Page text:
The nation’s oldest and largest advocacy group for Syrian Americans said Friday that it applauded President Donald Trump’s decision to take military action in Syria and enforce international law prohibiting the use of chemical weapons.
“We send our sincere thanks to the administration for holding [Syrian leader Bashar] Assad accountable for Sunday’s chemical attack in Douma, and the crimes against humanity over the past seven years of the Syrian war,” the Washington-based Syrian American Council (SAC) said in a statement.
The SAC said it sees Trump’s action as a “genuine opportunity” to end Syria’s war, a conflict in which the Assad regime has employed chemical weapons, barrel bombs and cluster munitions used “to target and kill civilians.”
“We urge President Trump and the coalition to sustain the strikes and to ground Assad’s air force, creating a No-Fly Zone and thereby disabling the Assad regime’s ability to commit further war crimes and mass atrocities,” the council said.
“We urge President Trump and the coalition to sustain the strikes and to ground Assad’s air force, creating a No-Fly Zone and thereby disabling the Assad regime’s ability to commit further war crimes and mass atrocities.”
The council said it remains “optimistic” that the Trump administration will work with the Syrian people to “remove Assad, put an end to the slaughter, and bring about peace, freedom, and democracy in Syria.”
The SAC’s mission is to empower the Syrian-American community to organize and advocate for a “free, democratic, secular and pluralistic Syria through American support,” according to its website.
The organization said that all means to politically and peacefully implement United Nations solutions have been tried to no avail, adding that Syria’s allies in Russia and Iran continue to destroy de-escalation zones.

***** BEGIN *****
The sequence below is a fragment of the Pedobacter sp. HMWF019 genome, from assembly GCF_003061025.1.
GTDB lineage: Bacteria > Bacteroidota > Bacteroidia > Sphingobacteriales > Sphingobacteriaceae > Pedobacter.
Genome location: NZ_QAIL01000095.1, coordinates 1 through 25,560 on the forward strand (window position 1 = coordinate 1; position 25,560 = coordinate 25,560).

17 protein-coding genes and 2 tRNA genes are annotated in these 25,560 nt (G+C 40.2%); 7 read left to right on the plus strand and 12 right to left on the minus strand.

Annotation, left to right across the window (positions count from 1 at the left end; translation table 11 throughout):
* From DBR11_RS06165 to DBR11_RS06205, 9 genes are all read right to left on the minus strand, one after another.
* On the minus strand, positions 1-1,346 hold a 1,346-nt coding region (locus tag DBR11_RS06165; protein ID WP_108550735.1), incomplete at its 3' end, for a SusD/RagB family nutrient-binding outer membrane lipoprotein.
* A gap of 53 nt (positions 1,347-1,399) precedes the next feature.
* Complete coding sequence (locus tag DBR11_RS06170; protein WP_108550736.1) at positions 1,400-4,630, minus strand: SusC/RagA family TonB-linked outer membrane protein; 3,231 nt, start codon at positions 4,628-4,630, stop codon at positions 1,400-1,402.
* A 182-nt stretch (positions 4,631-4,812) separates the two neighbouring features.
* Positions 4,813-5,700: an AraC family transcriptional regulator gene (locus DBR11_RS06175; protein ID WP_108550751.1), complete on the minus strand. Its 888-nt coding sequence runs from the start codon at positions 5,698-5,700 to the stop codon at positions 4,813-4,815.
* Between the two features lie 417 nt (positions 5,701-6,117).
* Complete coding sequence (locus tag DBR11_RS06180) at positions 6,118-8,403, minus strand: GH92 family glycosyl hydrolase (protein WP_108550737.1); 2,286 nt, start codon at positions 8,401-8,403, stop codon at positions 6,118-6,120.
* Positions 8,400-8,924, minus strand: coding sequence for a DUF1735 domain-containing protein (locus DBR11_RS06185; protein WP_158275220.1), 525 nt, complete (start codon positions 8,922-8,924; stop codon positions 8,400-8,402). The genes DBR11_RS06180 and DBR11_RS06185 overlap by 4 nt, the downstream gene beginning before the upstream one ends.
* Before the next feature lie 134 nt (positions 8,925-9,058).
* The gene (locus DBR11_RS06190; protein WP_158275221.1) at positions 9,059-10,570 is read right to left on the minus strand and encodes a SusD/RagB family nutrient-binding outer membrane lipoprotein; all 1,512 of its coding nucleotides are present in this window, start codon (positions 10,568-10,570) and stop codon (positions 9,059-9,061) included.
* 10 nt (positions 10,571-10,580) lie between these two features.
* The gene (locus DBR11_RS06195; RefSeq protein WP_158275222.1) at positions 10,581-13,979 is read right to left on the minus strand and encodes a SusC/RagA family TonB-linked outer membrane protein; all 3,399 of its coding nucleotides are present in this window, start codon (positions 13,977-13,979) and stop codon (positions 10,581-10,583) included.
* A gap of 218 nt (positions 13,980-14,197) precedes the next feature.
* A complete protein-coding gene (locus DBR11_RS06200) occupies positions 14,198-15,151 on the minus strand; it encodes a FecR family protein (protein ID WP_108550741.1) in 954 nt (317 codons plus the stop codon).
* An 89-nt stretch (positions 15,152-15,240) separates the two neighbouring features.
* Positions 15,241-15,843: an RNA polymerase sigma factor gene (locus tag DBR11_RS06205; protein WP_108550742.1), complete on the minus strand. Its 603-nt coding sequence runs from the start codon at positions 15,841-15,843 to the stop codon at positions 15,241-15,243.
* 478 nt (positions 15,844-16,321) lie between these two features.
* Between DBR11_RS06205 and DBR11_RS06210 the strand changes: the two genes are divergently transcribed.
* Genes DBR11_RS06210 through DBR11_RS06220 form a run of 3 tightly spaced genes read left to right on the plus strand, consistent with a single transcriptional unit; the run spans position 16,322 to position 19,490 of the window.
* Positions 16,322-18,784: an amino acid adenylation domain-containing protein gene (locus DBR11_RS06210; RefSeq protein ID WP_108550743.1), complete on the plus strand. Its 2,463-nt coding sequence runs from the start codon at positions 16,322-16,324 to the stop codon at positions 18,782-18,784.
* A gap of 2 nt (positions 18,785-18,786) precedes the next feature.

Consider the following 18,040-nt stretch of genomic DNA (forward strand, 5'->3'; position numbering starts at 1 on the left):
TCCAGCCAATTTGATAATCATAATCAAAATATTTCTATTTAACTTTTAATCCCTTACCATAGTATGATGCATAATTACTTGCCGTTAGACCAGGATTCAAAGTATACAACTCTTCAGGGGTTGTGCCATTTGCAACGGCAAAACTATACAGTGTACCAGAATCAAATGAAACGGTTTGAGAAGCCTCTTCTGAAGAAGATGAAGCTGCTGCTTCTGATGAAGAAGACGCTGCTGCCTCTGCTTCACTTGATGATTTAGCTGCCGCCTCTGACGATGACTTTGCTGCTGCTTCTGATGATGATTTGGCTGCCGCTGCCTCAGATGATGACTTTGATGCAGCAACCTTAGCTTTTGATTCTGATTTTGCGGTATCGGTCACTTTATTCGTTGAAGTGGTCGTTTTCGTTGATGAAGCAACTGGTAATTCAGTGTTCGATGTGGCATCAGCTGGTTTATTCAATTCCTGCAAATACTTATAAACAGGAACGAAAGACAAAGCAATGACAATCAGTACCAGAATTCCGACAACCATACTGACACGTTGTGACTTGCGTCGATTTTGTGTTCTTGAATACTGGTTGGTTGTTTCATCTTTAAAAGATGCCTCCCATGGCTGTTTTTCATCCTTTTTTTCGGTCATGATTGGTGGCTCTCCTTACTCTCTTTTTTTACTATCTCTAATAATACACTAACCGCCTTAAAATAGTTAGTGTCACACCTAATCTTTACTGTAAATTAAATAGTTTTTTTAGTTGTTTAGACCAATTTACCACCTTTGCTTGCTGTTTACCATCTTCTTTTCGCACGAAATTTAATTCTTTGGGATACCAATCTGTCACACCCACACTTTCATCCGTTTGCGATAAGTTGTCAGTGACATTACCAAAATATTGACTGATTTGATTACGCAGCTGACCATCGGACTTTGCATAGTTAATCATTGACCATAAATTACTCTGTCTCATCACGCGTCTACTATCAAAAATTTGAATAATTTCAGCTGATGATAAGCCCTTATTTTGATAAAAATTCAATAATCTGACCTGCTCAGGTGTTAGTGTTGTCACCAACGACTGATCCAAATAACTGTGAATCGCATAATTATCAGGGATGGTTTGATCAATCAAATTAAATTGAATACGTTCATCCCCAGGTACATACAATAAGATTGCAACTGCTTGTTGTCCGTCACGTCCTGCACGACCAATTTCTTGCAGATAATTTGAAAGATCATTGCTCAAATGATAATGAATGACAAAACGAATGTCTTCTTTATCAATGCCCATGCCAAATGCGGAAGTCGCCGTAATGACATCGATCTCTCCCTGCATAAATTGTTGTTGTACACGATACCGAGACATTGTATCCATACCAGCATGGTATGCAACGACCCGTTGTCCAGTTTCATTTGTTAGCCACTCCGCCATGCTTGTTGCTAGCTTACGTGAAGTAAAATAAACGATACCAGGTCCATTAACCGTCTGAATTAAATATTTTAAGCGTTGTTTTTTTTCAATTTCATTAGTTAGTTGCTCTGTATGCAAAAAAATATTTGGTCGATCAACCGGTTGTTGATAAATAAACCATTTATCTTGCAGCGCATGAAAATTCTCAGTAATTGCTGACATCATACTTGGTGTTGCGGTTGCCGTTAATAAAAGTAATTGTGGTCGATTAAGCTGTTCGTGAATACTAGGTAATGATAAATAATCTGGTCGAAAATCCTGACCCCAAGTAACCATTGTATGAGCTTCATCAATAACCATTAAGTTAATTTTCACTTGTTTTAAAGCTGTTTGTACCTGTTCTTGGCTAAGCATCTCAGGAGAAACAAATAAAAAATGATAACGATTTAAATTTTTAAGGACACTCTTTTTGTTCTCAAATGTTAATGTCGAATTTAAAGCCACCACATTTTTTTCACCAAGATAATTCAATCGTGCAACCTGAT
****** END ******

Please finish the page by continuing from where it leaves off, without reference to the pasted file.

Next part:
According to a fact sheet on SAC’s website, around 40 percent of Syria’s pre-war population of 22 million people are refugees, which equates to almost 10 million people.
The SAC also urged providing assistance to opposition forces to “empower them to collaborate with the United States and other international governments to fight terrorism and terrorist factions in Syria.”
But Syrian-Americans are not unanimous in support of Trump’s Friday action. A separate group called the Syrian American Forum (SAF) says it opposes the U.S.-led intervention.
Ghias Moussa, head of the group’s New York and New Jersey chapters, told USA Today that the Trump administration should not push for regime change in Syria.
“We don’t think that killing more innocent people in Syria by bombing them will rectify what has happened, whether it was done by the Assad regime or not,” Moussa told the newspaper.
“Americans should not change regimes around the world to get somebody we like and fight people we don’t like.”
Meanwhile, U.N. Secretary-General Antonio Guterres released a statement Friday commenting on the reports of air strikes in Syria by the U.S. France, and Britain.
“Any use of chemical weapons is abhorrent,” Guterres said. “I have repeatedly expressed my deep disappointment that the Security Council failed to agree on a dedicated mechanism for effective accountability for the use of chemical weapons in Syria. I urge the Security Council to assume its responsibilities and fill this gap.”
He also urged U.N. member states “to show restraint in these dangerous circumstances and to avoid any acts that could escalate the situation and worsen the suffering of the Syrian people.”